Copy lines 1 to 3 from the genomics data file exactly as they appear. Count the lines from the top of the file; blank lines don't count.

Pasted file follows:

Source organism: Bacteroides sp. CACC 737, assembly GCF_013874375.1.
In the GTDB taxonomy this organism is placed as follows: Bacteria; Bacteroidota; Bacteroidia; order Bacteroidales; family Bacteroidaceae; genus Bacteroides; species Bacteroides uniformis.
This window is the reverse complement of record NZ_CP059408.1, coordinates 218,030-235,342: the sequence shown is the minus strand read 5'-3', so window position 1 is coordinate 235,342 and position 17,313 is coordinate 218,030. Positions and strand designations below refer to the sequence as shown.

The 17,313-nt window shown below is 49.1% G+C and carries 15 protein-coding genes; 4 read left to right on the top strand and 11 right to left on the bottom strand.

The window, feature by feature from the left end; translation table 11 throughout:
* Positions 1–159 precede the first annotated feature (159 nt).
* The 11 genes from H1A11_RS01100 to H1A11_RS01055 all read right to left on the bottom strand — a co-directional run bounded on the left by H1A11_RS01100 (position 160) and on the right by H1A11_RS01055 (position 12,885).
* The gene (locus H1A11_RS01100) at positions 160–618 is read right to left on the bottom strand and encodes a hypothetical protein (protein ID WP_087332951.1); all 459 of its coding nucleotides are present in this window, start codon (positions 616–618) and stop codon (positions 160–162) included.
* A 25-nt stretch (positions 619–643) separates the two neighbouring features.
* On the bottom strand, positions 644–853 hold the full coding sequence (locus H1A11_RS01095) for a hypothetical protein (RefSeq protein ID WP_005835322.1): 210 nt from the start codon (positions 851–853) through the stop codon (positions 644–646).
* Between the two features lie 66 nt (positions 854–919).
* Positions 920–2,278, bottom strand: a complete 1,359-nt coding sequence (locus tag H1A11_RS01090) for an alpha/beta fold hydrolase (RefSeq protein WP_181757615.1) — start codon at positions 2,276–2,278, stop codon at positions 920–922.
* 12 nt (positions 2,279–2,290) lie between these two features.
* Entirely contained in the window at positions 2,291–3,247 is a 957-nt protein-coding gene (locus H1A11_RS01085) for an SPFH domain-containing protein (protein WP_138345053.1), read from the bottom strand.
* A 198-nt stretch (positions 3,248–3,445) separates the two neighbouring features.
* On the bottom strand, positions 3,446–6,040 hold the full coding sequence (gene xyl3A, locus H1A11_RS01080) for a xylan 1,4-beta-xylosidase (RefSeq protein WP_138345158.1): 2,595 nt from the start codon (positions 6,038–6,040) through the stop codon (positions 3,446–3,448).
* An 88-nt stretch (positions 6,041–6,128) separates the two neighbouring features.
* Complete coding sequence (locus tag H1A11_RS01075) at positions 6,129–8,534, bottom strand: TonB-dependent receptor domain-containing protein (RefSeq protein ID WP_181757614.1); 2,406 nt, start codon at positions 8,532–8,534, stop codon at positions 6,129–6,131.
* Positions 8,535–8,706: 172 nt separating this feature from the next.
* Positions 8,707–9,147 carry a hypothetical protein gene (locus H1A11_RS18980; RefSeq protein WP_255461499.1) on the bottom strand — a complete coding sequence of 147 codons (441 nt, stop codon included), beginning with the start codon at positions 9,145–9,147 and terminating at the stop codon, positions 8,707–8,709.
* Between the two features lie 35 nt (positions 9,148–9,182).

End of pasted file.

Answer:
Source organism: Bacteroides sp. CACC 737, assembly GCF_013874375.1.
In the GTDB taxonomy this organism is placed as follows: Bacteria; Bacteroidota; Bacteroidia; order Bacteroidales; family Bacteroidaceae; genus Bacteroides; species Bacteroides uniformis.
This window is the reverse complement of record NZ_CP059408.1, coordinates 218,030-235,342: the sequence shown is the minus strand read 5'-3', so window position 1 is coordinate 235,342 and position 17,313 is coordinate 218,030. Positions and strand designations below refer to the sequence as shown.